Inverarte Art Gallery is proud to announce that we have started to represent the Estate of Alberto Mijangos.
Alberto Mijangos was a great artist, art professor, and important promoter of cultural exchange between Mexico and United States, as well as contributor to cultural and artistic development in San Antonio, Texas.
Alberto Mijangos was born in Mexico City in 1925. He studied art at the Academy of San Carlos (National School of Visual Arts, Mexico City) for two years (1942-1943). Determined to seek a better life he crossed to the United States, from where he was deported numerous times. Having worked as an orange picker in McAllen, a dishwasher in Edinburg, and a cook in Galveston, he managed to raise enough money to travel to Chicago to pursue his dreams of becoming an artist. In Chicago he worked as a manager of a fast food restaurant and enrolled in painting and drawing classes at the Chicago Art Institute.
In 1954 he received an invitation from a friend to work in a photography studio in San Antonio, Texas, where he met Luz Rodríguez, a native of San Antonio, who had been hired in the studio. Soon the FBI arrests Alberto Mijangos and deportes him to Nuevo Laredo. Determined to return to San Antonio to marry Luz, Mijangos frequently wrote letters to the State Department explaining his intentions to marry an “American citizen,” and affirming his status as an artist; to his surprise, finally got a letter from the State Department saying they would give him the resident’s visa. He and Luz married on October 25, 1955 in San Antonio, Texas. For three or four years in the mid-1950’s Mijangos worked for Joske’s Department Store at Commerce Street and Alamo Plaza doing displays from scratch and design. The job was, according to Mijangos, “better than art school” as he “learned to work with many materials… talented artists of all kinds, had good facilities and supplies and was given plenty of freedom to create with serious and wonderful themes.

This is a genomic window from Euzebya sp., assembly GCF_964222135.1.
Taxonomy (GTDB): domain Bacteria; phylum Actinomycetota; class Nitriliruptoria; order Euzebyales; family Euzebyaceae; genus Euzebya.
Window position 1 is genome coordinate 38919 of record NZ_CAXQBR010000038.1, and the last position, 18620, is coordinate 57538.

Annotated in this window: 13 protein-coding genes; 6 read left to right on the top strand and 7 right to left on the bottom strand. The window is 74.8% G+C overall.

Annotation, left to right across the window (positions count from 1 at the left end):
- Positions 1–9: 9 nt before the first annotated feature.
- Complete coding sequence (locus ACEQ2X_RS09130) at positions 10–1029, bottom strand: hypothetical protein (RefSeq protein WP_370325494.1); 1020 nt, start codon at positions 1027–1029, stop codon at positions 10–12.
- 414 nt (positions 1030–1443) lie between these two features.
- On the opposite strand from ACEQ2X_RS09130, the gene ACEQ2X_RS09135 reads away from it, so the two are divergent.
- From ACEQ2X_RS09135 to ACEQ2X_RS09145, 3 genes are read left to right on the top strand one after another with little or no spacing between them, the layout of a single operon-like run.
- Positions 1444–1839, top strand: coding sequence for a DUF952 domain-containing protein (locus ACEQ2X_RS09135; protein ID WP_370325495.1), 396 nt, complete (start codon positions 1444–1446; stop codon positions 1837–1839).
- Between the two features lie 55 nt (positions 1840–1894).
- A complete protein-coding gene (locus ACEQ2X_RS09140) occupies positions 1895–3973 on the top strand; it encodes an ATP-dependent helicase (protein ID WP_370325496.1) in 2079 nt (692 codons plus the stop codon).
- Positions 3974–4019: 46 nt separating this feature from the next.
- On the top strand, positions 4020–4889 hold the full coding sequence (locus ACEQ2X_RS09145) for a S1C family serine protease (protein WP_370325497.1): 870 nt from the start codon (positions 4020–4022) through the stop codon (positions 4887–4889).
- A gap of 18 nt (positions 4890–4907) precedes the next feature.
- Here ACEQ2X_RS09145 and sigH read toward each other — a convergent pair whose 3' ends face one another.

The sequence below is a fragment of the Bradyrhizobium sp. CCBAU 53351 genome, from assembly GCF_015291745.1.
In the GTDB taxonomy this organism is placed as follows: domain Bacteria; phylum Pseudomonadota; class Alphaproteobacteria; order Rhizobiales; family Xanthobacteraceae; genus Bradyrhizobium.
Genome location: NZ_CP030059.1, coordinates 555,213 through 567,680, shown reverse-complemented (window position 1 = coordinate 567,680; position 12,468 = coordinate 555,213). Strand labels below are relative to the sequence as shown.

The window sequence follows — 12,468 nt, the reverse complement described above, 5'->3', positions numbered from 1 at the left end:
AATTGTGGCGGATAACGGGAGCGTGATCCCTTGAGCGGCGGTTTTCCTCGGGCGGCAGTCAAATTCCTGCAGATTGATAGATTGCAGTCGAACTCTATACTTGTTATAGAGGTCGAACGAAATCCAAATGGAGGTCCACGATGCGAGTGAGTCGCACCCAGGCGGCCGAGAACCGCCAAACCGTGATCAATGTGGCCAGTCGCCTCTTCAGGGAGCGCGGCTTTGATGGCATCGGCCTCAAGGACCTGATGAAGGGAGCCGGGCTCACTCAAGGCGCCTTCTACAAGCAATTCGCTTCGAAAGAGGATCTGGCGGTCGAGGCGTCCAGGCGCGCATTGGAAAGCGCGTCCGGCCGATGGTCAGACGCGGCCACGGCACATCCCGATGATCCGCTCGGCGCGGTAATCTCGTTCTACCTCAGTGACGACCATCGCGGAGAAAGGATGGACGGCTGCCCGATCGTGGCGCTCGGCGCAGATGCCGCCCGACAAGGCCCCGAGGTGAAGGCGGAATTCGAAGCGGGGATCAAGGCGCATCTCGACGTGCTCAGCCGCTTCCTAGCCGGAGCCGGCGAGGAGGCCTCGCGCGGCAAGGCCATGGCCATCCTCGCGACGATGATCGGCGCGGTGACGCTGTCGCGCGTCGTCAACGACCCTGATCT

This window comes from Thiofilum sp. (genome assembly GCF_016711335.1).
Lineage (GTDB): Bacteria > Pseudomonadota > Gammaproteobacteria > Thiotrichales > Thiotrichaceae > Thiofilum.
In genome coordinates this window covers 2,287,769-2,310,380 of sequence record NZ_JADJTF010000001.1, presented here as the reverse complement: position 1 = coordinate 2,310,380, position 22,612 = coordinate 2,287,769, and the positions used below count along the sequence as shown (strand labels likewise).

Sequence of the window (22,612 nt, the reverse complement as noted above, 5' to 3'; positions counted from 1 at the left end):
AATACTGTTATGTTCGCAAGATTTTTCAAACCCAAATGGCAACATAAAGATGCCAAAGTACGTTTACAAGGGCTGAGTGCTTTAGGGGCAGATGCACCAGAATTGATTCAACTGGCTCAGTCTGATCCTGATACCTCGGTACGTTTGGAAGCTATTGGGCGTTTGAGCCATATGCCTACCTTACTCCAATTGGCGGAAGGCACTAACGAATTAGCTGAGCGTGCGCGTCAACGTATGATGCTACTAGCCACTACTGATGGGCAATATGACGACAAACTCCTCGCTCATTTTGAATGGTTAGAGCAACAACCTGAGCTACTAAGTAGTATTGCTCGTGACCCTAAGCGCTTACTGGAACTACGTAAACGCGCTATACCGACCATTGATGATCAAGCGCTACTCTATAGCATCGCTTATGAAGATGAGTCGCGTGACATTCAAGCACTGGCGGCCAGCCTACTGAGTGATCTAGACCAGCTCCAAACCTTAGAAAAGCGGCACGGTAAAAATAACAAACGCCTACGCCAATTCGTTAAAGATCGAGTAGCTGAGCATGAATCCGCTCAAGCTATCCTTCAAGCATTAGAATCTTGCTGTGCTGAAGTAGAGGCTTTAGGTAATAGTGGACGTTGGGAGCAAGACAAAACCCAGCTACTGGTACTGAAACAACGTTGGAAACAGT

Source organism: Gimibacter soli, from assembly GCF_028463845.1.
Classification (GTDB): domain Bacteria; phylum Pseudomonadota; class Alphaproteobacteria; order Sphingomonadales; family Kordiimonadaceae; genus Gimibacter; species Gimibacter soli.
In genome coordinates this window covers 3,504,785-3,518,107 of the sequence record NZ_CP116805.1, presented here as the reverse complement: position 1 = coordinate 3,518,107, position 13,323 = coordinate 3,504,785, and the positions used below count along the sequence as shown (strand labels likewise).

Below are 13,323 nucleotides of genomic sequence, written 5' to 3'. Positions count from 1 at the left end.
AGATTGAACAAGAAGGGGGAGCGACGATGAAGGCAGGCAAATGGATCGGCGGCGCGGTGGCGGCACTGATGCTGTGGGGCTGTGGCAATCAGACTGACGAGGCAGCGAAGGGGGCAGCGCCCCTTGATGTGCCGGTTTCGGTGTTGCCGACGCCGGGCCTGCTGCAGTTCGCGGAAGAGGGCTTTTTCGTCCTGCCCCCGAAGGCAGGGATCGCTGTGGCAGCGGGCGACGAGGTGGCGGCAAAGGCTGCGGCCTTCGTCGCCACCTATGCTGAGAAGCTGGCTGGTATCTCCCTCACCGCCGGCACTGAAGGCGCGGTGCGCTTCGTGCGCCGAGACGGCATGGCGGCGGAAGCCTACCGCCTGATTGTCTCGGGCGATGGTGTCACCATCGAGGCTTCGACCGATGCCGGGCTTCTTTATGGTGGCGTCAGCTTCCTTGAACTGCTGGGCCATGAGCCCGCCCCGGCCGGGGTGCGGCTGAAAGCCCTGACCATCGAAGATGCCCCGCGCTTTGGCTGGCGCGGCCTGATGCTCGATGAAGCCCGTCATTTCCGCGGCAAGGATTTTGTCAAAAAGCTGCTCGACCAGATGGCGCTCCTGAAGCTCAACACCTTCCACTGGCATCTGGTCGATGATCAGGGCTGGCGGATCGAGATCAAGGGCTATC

Mijangos and another Joske’s artist, Fred Kimsey, opened an art gallery at La Villita #506, The Art-Decor Gallery; Mijangos used the upstairs as his “Taller de Arte” painting studio. At this moment he began his career as an artist, art professor, and important promoter of cultural exchange between Mexico and United States, as well as a contributor to cultural and artistic development in San Antonio, Texas.
Forming a friendship with the Mexican painter Raul Gamboa who directed the Mexican Art Gallery at the Mexican Consulate at 127 Navarro Street, Mijangos assisted Gamboa’s gallery work by translating Spanish texts to English. Upon Gamboa’s departure in 1959, Mijangos successfully interviewed with the Mexican Embassy officials to secure the position as Gamboa’s replacement, director of the Mexican Consulate’s Art Gallery. Receiving a diplomatic passport and the title of “Mexican Cultural Attaché,” Mijangos became instrumental in advancing Mexican President Adolfo Lopez Mateos’ efforts to renew Mexican cultural exchange with the United States. Mijangos worked under the supervision of Mexican cultural ambassador Miguel Alvarez Acosta, director of the Organismo de Promoción Internacional de la Cultura de Mexico (OPIC). Additionally, during the 1960s Mijangos was active in local arts organizations including the Men of Art Guild, which maintained a gallery at 8134 Broadway, the Contemporary Art Group, and the San Antonio Art League.